PHEW. yesterday i finally submitted my extract/talk proposal on the ‘geopolitics of the stacks’ for the theorizingtheweb conference that takes place in april in new york . the piece is reproduced in full below. even if i am unsuccessful, i think the piece is a useful early 2014 ‘flag in the ground’ to orient my self around this year. as this is the direction a lot of my thinking and speaking will headed this year.
please note: im not an academic! but if you have any comments or the subject interests you please do get in touch on twitter , leave a comment on here, or mail me via the contact form on my homepage:
Colonising the Clouds.
Infrastructure Territory and The Geopolitics of The Stacks
This paper will explore the implications of multinational technology corporations morphing into the entities that Bruce Sterling has named ‘The Stacks’ – companies that are setting out to build vertically integrated feudalisms. Building on and synthesising the work of Benjamin Bratton (UCSD), Tobias Revell (RCA/ARUP/SuperFlux), Paul Graham Raven (University of Sheffield), and Vinay Gupta (UCL ISRS) this paper will seek to explore ideas of infrastructure, corporations and nation states, territory, and the importance of societal understanding of the interrelations of all three.
It is a strange future-present we live in: corporations are people; Dogecoin exists; Google – a corporation whose mission statement to ‘organize the world’s information and make it universally accessible and useful’ – recently acquired eight robotics companies and a thermostat manufacturer; and ‘The Stacks’ are emerging as digitally-dualistic geopolitical entities.
‘Institutional Memory’ is the method by which information is inherited and pass on between states, corporations and collective groups of people. Using this notion we can begin to unpack and explore the beliefs, biases, and assumptions of corporations and states towards concepts such as hierarchy, law, and – most importantly in our case – ontologies of the internet.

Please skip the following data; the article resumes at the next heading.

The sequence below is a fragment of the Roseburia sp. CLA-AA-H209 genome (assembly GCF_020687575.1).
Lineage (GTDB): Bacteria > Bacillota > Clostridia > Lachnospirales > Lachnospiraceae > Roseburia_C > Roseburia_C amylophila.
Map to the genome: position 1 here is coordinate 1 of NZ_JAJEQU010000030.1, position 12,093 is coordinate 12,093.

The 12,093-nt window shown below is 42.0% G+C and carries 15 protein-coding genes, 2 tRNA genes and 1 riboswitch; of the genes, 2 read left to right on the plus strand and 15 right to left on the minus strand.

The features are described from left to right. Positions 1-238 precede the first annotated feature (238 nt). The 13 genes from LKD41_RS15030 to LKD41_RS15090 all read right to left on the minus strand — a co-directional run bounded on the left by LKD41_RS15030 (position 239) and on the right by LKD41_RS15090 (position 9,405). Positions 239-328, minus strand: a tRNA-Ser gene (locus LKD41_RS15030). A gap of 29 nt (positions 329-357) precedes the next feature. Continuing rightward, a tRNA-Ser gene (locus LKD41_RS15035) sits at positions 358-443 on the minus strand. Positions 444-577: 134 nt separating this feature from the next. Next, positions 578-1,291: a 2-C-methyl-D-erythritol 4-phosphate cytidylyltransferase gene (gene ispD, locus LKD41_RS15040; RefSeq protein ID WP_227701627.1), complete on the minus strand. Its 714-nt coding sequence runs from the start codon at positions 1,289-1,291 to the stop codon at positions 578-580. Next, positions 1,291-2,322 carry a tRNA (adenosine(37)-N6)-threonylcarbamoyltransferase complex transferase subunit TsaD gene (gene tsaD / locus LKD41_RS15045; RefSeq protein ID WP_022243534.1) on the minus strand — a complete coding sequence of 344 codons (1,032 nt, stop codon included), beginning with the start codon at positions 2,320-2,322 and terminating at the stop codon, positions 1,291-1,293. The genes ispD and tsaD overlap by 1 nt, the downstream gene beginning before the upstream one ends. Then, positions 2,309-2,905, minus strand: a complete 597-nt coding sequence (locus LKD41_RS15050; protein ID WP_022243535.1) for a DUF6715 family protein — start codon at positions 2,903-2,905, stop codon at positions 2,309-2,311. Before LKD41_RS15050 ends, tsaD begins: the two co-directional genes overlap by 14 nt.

The concept of a separate, distinct ‘cyberspace’, the subtle shifting of corporate discourse from ‘The Cloud’ to ‘A Cloud’, and the boastful claims of the Information Security industry all point towards the web as being understood along dualist lines by the Stacks. This stands in contrast to non digital-dualist views held by government cyber commands which sees ‘cyber’ as a theater not a territory, demonstrated in their understandings of servers on sovereign territory and the legality of cyber-espionage.
The Stacks require deep strata of data to do their business, and in order to get that data the userbase must be made legible. Following James Scott’s “Seeing Like A State”, this talk will argue for the need to “see like a stack” in order for us to better understand the approaches of these entities towards data collection, knowledge creation, and territorial definition.
The conceptual shift upwards from owning and controlling spatial territory to owning and controlling ‘informational territory’ is not new. It began with closing of the US frontier in 1893 & introduction of the telegraph interoperability bill a few years after. Today however, as these infrastructural territories are created and claimed, their owners and creators are influencing our political and economic systems at every level, from the geopolitical to the micropolitical, resulting in what Bratton calls “the ‘accidental’ de-lamination of traditional Westphalian geographies of sovereignty through the realization of other topologies”
This talk will pose the questions: Where are the nexuses of political contestation in this new landscape? Has the discourse of digital dualism been overly focussed on the individual, or is it that only now are the implications of dualism at the geopolitical level being recognised? What are the implications for politics, as nation states evaporate into the clouds, and the Stacks continue to build their own private infrastructures and extend sensing/robotic platforms into the physical world?
#TTW14 is a conference run by the crew over on cyborgology blog at society pages. i think the work they are doing is exciting and extremely important in the current moment, and the conference is always great. I have watched it on live stream for the last few years, and have compiled an image of all the tweeted pictures of the keynote for the last two: